The Night I Tried to Kill Myself

I don’t quite know how to put this experience into words. I haven’t written for some time again, due to feelings of inadequacy, depression, and general brain fog. I can’t seem to form coherent sentences as quickly as I used to, nor can I focus for long periods of time on something that I have a deep love for.

Thursday, 10.25.18 I remember walking into the outpatient center I attend for a therapy session. I remember the feelings of utter hopelessness attending with me, like a sack lunch I was carrying to school. I had made the decision to give up. I was tired of fighting, I was tired of trying to fight, and I was tired of the only option being fighting. I was tired of fighting myself, I was tired of, for the millionth time in my mental health career, coming off of medication, and I was tired of hearing I needed medication to thrive.

I was taking 10 milligrams of Abilify and 10 milligrams of Trintellix and I couldn’t find the energy to finish homework, or get out of bed, and I didn’t have the luxury of feeling any emotion at all: happiness, sadness, inquisitiveness, passion–nothing. And so I did what I always do: stopped the medication.

This usually happens without consequence. For the most part, I’ll stop cold turkey after a couple of months, struggle through a few physical withdrawal symptoms, and get on with my lifestyle. The last time I stopped these two meds, I regained my energy quickly, breezed through four classes, and managed happiness until the opinions of those I care about convinced me to try the medication again.

So I tried again, For maybe two and a half weeks. Then I stopped. I stopped and I noticed my energy did not come back. My mood was stable until it wasn’t. It plummeted. I focused a lot on what was wrong with me, the disappointment of my relationship ending (yes, I’m still stuck on that), and the worries of the future regarding my education, where I’m going to live after December, and the simple fact that I struggle taking care of myself. Those are the surface issues. There are deeper issues I don’t think I’m in touch with yet.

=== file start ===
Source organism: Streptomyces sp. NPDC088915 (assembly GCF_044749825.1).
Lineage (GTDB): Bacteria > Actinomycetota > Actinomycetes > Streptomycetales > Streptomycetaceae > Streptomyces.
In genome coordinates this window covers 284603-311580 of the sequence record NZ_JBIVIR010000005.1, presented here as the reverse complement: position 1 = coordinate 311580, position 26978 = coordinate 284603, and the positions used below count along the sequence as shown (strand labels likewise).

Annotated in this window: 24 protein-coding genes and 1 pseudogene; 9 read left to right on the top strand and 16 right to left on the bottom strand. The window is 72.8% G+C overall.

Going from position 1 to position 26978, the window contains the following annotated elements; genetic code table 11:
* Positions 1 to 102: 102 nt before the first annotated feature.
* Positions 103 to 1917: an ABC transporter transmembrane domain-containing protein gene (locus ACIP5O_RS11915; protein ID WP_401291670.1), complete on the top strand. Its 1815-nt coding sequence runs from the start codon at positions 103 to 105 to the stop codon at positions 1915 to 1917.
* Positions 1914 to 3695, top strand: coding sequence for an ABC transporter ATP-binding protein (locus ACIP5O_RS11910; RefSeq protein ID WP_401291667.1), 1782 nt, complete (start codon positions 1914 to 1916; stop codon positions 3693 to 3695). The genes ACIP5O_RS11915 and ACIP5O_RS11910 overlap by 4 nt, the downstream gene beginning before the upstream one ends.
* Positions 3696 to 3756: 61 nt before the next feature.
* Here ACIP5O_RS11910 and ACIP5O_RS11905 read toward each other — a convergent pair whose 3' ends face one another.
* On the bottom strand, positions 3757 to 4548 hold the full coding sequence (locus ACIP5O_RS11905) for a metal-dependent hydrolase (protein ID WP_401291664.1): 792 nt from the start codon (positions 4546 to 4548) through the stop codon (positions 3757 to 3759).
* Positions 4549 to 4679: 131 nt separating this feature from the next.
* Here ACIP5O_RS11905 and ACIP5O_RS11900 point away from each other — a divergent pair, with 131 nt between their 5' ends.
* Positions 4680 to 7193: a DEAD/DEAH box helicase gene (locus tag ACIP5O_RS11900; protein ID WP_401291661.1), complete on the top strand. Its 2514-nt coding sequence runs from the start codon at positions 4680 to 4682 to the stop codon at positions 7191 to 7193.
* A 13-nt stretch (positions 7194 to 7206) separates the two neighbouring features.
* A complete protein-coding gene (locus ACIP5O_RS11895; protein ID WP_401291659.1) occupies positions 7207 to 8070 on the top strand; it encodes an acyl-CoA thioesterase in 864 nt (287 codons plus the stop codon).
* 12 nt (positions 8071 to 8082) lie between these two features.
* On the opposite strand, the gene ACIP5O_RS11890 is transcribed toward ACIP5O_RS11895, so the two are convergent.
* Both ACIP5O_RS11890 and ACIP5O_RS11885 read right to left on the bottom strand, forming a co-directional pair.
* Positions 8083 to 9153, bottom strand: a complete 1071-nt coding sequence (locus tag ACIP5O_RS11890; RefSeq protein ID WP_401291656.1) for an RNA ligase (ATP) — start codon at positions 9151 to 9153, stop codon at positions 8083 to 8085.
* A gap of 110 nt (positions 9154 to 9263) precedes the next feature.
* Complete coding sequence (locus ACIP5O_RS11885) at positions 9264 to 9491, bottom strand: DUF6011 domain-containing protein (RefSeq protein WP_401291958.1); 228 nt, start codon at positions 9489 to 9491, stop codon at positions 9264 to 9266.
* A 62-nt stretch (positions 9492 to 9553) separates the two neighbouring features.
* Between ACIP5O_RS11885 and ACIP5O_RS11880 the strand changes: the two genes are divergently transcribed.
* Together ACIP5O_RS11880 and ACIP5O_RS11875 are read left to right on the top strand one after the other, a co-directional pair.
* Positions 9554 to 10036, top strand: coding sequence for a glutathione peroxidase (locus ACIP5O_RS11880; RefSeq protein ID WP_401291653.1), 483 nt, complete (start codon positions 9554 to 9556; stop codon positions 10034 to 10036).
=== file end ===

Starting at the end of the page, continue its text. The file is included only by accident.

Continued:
I’ve struggled with depression since I was ten years old. A low mood was nothing new to me, in fact I welcomed it because the darkness was comforting. It was an old friend, a sinister reminder that life is suffering and suffering reminds us that we’re alive. I was thankful for this friend to return because on the medication I didn’t feel alive.

I started planning fun things to do to keep me from falling further: A concert, an overnight trip to San Francisco, Halloween plans and costumes. I got excited: the week of the 21st would be marvelous.

But I started separating from myself.  I don’t remember when, and I don’t remember how, but part of me blacked out. I know I was around and talking to people because I went to work, had laughs, made plans. I don’t remember much of it, but I know I was there.

By Thursday, the 25th, I was moving slowly, not comprehending where I was, no hope or vision for the future, and I’d even lost interest in Halloween, my favorite holiday. I confessed to the therapist that I didn’t have energy to care much about my life, nor could I answer her questions. I didn’t tell her I’d made a plan to (somehow) kill myself after Halloween. It wasn’t fully developed yet, an undercooked chicken in the oven.